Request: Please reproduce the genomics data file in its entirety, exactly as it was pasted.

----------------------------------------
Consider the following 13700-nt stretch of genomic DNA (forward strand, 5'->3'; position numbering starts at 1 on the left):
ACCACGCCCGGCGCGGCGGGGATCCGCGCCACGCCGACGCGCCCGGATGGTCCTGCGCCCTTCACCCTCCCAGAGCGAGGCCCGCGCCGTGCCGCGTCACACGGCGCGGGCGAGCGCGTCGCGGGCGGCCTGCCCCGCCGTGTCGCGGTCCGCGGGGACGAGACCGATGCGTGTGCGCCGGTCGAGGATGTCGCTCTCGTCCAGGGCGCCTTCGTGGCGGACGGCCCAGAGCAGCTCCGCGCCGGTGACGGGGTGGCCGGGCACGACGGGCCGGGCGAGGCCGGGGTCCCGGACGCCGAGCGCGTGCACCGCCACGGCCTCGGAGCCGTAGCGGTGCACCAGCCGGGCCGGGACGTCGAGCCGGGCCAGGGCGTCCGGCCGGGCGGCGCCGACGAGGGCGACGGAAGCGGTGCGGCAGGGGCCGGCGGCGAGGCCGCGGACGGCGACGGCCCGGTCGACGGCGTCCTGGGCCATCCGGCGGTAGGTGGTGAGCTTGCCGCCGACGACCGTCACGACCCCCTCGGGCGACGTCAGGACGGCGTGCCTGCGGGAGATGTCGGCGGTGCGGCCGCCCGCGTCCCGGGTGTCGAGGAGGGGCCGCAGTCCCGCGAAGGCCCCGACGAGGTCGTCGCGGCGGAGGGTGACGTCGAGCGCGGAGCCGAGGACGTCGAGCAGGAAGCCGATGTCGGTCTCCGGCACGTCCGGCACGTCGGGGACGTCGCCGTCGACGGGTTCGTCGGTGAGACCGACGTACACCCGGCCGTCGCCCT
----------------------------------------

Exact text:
Consider the following 13700-nt stretch of genomic DNA (forward strand, 5'->3'; position numbering starts at 1 on the left):
ACCACGCCCGGCGCGGCGGGGATCCGCGCCACGCCGACGCGCCCGGATGGTCCTGCGCCCTTCACCCTCCCAGAGCGAGGCCCGCGCCGTGCCGCGTCACACGGCGCGGGCGAGCGCGTCGCGGGCGGCCTGCCCCGCCGTGTCGCGGTCCGCGGGGACGAGACCGATGCGTGTGCGCCGGTCGAGGATGTCGCTCTCGTCCAGGGCGCCTTCGTGGCGGACGGCCCAGAGCAGCTCCGCGCCGGTGACGGGGTGGCCGGGCACGACGGGCCGGGCGAGGCCGGGGTCCCGGACGCCGAGCGCGTGCACCGCCACGGCCTCGGAGCCGTAGCGGTGCACCAGCCGGGCCGGGACGTCGAGCCGGGCCAGGGCGTCCGGCCGGGCGGCGCCGACGAGGGCGACGGAAGCGGTGCGGCAGGGGCCGGCGGCGAGGCCGCGGACGGCGACGGCCCGGTCGACGGCGTCCTGGGCCATCCGGCGGTAGGTGGTGAGCTTGCCGCCGACGACCGTCACGACCCCCTCGGGCGACGTCAGGACGGCGTGCCTGCGGGAGATGTCGGCGGTGCGGCCGCCCGCGTCCCGGGTGTCGAGGAGGGGCCGCAGTCCCGCGAAGGCCCCGACGAGGTCGTCGCGGCGGAGGGTGACGTCGAGCGCGGAGCCGAGGACGTCGAGCAGGAAGCCGATGTCGGTCTCCGGCACGTCCGGCACGTCGGGGACGTCGCCGTCGACGGGTTCGTCGGTGAGACCGACGTACACCCGGCCGTCGCCCT